We went way out there with it. He didn't want anything. vanilla, you know, nothing cookie-cutter. If you're gonna create something, why, follow what's been done before? Add something new and original. That's something that Rudy always did his entire life. I mean, to an incredible degree. I'm just honored we got to work together on this one project. But when he said nothing run-of-the-mill, I thought, okay we're doing this. Like, we're all in.

CARLA ECKELS: You have said — John Alexander — when making art, you have to channel your inner child and not overthink things. What do you mean?

Wow. Amazing. I didn't realize you had come into my therapy sessions and, <laugh> recorded that, but that's amazing. I think for me, the value that I can bring to the table is trusting instincts. And I think I really encourage other artists to do that because we're however many billion people on this spinning rock out here in the universe. And we all have something different to bring to the table.

I believe in trusting instincts, boiling things down to the basics. There's a spark that children have. I think some of the best art I've ever seen, visual art, is when kids doodle with crayons, because they don't question their instincts. They just ... by the time they're thinking about what they're doing, it's already done. They don't second guess themselves.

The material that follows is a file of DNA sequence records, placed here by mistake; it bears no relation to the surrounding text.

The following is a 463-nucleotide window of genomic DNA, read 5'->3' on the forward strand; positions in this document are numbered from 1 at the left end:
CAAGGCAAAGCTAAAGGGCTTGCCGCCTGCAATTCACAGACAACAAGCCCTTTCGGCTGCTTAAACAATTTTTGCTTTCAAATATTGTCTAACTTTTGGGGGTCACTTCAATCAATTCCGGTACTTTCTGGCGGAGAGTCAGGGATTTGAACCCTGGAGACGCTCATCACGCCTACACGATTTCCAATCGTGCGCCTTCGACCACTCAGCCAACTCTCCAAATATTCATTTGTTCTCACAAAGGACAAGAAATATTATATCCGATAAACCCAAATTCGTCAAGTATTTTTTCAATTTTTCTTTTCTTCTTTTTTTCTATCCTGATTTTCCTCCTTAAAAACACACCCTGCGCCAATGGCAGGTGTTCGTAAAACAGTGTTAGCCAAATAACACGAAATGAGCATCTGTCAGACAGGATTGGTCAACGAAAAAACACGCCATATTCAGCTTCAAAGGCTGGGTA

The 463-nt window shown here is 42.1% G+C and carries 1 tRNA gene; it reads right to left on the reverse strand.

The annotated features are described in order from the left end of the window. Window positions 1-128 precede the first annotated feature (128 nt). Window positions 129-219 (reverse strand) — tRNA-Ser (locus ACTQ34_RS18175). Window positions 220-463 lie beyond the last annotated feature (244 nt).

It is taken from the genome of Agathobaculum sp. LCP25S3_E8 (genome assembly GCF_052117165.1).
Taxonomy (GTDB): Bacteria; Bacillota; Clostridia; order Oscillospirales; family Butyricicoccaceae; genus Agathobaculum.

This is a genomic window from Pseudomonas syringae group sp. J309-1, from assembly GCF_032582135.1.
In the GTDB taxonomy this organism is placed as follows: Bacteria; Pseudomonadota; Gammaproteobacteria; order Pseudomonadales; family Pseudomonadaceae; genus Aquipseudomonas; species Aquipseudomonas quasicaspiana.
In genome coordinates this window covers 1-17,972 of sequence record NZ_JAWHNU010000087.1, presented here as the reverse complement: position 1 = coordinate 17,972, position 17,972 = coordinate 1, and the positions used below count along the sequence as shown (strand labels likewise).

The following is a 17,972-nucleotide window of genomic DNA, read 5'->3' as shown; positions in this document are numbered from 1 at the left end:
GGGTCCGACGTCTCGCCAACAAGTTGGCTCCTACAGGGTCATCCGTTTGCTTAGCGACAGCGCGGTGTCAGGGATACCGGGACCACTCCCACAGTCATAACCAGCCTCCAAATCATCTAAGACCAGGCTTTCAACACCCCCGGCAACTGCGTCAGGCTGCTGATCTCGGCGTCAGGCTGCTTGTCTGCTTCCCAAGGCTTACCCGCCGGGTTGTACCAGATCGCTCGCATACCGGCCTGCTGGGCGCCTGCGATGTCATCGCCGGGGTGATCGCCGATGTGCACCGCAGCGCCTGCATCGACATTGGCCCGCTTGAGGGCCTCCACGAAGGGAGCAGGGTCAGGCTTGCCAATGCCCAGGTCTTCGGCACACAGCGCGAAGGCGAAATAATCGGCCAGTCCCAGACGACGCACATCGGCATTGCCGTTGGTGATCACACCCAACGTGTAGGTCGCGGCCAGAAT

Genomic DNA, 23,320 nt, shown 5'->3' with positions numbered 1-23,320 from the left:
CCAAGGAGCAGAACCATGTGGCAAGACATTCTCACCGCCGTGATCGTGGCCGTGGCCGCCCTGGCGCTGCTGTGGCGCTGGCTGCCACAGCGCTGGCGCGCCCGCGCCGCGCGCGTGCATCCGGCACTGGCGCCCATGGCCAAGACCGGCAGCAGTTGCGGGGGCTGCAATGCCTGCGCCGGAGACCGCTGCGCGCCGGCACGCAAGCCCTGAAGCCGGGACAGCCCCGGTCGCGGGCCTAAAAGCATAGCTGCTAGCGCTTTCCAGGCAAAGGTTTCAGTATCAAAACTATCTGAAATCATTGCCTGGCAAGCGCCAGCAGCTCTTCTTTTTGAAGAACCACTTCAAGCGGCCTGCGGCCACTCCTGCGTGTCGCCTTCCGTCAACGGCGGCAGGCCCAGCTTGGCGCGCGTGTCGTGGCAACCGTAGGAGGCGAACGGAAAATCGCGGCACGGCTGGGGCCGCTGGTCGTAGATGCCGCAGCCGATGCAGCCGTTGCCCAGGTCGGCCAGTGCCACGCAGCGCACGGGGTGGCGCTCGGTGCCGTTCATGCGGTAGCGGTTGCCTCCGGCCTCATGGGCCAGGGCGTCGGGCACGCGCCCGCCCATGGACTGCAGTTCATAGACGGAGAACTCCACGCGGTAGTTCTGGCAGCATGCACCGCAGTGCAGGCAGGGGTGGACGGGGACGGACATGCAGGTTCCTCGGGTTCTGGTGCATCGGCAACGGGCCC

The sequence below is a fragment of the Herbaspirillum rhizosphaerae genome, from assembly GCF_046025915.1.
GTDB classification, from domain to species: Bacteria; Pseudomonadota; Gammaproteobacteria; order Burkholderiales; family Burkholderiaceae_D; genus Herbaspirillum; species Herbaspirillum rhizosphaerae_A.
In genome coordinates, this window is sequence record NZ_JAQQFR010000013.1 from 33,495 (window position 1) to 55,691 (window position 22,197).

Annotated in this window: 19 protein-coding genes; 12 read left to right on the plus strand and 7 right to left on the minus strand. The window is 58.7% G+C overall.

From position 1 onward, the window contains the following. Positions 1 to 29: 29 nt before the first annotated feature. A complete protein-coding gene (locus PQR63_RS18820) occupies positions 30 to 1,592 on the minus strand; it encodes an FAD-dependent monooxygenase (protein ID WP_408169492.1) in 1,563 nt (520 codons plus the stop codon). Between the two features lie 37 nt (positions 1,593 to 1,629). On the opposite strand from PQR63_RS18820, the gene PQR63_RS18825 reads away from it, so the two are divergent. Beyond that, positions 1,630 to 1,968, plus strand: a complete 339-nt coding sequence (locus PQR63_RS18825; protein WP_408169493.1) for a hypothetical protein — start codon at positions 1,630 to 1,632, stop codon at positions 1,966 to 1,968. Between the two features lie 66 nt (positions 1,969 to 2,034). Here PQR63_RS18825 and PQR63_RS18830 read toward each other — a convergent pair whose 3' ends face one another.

Give us an example with This Is Love. 

With This Is Love, It was intentional chaos. <laugh>. It was like, let's just go crazy. I mean, for example, Sean Rhodes had been gathering with Bob Love all of this footage, in various formats. I mean, VHS tape, laser disc, eight-millimeter film, new footage that's like 4k, 8k, it’s just completely unorthodox to cut all these different things together. And so, Sean was like, “So by the way, John, how are we exactly gonna bring all these things together?” And I sort of coined the phrase out of desperation. I was like let's go for consistently inconsistent. We're just gonna be crazy. It wasn't just a technical choice; it was actually reflective, in my opinion, of the kind of whimsical nature of Rudy’s music. It comes from the heart, it's not overthought. It’s an organic process of operating from feeling rather than from thought.